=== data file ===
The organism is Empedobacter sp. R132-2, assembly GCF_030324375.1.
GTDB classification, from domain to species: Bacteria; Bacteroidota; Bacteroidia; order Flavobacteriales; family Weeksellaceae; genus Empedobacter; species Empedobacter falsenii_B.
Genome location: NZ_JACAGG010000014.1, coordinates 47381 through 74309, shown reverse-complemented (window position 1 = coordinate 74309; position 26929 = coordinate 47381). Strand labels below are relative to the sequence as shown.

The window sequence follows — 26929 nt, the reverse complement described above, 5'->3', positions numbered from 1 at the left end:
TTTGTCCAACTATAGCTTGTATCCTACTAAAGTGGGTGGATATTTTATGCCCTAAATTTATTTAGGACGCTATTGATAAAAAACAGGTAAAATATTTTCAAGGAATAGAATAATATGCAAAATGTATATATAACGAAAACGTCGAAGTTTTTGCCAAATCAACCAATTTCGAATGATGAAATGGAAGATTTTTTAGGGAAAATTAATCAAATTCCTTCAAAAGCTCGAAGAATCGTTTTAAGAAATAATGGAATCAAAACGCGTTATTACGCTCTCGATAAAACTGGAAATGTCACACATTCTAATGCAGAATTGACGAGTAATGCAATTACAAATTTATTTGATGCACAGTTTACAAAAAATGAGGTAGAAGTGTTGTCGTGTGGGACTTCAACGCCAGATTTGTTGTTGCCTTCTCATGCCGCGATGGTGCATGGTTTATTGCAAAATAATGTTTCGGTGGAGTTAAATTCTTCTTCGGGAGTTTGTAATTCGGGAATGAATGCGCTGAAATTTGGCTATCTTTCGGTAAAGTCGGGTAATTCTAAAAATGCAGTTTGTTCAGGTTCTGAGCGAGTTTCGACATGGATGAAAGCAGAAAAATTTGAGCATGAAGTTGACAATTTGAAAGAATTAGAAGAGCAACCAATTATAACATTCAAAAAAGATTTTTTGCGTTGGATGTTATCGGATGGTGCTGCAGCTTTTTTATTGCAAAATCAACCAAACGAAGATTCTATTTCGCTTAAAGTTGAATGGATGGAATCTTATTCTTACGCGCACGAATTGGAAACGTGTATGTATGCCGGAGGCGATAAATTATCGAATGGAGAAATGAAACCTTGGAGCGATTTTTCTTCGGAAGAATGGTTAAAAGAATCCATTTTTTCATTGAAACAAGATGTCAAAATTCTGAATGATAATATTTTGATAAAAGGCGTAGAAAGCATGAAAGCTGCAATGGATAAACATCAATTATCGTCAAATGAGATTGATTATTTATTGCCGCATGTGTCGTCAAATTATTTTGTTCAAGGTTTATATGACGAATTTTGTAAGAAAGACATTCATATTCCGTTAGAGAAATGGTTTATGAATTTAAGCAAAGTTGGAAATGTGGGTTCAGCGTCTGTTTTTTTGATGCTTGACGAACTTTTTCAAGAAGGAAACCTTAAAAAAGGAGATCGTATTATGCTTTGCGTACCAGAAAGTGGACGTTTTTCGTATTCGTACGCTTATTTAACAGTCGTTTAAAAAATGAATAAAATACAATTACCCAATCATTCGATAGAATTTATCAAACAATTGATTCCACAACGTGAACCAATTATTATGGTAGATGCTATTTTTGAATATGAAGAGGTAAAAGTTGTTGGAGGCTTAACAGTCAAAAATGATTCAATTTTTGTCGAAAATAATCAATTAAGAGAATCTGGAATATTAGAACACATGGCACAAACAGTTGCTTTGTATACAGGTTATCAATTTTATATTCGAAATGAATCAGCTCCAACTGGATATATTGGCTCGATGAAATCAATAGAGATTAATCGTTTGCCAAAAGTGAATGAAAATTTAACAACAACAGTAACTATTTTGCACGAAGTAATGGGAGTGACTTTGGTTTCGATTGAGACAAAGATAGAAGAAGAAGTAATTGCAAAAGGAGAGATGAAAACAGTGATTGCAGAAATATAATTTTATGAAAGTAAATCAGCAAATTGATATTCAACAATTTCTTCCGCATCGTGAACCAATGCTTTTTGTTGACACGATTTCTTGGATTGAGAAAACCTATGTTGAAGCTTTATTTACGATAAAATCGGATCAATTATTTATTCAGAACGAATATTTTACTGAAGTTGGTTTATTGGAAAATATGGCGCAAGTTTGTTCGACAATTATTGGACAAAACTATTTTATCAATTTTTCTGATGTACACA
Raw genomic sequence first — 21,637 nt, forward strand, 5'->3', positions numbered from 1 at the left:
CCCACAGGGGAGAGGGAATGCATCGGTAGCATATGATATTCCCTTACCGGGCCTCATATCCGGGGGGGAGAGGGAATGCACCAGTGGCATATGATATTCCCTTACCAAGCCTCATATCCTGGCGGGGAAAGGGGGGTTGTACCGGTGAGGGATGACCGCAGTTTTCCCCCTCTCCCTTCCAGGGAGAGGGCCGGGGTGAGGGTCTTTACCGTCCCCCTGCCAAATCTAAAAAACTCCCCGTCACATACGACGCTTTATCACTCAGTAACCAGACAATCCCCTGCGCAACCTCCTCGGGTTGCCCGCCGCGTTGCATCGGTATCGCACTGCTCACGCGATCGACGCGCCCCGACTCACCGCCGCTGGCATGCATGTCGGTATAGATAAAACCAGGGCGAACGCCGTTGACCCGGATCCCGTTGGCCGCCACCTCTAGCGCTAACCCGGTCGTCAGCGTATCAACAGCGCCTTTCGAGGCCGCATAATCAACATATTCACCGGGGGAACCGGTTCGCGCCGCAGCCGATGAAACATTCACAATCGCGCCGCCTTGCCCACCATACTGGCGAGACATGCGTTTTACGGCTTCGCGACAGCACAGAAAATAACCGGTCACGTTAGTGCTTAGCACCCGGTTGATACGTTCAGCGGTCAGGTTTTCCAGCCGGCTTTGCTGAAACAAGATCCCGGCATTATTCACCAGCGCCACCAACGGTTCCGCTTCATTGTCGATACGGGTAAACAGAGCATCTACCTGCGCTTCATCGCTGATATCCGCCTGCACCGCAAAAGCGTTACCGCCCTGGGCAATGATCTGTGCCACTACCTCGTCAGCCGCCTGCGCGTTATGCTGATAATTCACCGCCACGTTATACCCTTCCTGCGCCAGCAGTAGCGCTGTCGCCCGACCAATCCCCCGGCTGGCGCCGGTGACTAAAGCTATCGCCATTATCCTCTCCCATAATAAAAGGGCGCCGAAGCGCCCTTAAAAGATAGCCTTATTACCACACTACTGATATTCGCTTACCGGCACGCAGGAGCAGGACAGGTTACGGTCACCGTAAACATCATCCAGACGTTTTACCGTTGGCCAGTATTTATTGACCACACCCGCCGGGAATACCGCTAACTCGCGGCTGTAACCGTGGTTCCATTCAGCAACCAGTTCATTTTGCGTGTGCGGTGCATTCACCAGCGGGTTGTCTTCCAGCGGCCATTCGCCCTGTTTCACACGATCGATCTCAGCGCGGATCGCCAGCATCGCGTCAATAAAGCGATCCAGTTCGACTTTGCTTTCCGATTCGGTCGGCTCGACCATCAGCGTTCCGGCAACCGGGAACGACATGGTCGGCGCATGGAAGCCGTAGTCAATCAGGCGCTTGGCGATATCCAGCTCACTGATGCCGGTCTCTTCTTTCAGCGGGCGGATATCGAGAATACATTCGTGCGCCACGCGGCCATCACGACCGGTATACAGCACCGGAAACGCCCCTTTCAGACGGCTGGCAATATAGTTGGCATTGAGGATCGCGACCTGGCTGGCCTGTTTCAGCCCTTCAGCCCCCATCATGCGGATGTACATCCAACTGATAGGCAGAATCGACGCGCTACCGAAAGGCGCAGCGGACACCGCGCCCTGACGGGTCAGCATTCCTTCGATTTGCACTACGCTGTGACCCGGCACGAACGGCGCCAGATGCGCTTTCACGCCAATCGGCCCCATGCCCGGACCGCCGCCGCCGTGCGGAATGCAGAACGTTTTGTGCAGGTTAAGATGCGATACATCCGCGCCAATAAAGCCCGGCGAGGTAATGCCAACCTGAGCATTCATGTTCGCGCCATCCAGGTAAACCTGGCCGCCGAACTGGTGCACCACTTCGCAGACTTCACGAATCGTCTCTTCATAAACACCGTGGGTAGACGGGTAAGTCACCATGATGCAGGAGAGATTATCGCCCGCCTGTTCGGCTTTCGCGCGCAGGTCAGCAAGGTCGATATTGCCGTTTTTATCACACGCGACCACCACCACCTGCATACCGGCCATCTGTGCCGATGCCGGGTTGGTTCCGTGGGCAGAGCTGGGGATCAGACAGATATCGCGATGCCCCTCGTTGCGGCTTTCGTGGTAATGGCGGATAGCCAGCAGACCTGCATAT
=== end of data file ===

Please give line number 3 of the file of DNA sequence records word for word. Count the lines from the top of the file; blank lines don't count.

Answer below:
Genome location: NZ_JACAGG010000014.1, coordinates 47381 through 74309, shown reverse-complemented (window position 1 = coordinate 74309; position 26929 = coordinate 47381). Strand labels below are relative to the sequence as shown.